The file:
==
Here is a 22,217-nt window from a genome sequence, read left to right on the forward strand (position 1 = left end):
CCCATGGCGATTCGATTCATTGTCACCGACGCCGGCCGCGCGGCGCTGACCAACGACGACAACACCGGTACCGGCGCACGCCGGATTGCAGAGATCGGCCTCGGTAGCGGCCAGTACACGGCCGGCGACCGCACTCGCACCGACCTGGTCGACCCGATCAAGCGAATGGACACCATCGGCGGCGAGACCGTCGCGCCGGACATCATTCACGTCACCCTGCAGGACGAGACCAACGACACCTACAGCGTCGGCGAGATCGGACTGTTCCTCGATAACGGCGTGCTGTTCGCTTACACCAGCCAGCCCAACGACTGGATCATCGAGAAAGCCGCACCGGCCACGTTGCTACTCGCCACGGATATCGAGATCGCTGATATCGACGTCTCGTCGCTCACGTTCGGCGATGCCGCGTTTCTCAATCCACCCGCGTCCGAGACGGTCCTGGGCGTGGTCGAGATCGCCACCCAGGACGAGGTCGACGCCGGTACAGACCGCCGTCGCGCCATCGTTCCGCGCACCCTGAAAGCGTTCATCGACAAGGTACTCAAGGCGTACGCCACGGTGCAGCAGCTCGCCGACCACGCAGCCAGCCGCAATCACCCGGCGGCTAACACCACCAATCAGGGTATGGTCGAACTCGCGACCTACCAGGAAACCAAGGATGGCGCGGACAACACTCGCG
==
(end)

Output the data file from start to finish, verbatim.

Here is a 22,217-nt window from a genome sequence, read left to right on the forward strand (position 1 = left end):
CCCATGGCGATTCGATTCATTGTCACCGACGCCGGCCGCGCGGCGCTGACCAACGACGACAACACCGGTACCGGCGCACGCCGGATTGCAGAGATCGGCCTCGGTAGCGGCCAGTACACGGCCGGCGACCGCACTCGCACCGACCTGGTCGACCCGATCAAGCGAATGGACACCATCGGCGGCGAGACCGTCGCGCCGGACATCATTCACGTCACCCTGCAGGACGAGACCAACGACACCTACAGCGTCGGCGAGATCGGACTGTTCCTCGATAACGGCGTGCTGTTCGCTTACACCAGCCAGCCCAACGACTGGATCATCGAGAAAGCCGCACCGGCCACGTTGCTACTCGCCACGGATATCGAGATCGCTGATATCGACGTCTCGTCGCTCACGTTCGGCGATGCCGCGTTTCTCAATCCACCCGCGTCCGAGACGGTCCTGGGCGTGGTCGAGATCGCCACCCAGGACGAGGTCGACGCCGGTACAGACCGCCGTCGCGCCATCGTTCCGCGCACCCTGAAAGCGTTCATCGACAAGGTACTCAAGGCGTACGCCACGGTGCAGCAGCTCGCCGACCACGCAGCCAGCCGCAATCACCCGGCGGCTAACACCACCAATCAGGGTATGGTCGAACTCGCGACCTACCAGGAAACCAAGGATGGCGCGGACAACACTCGCG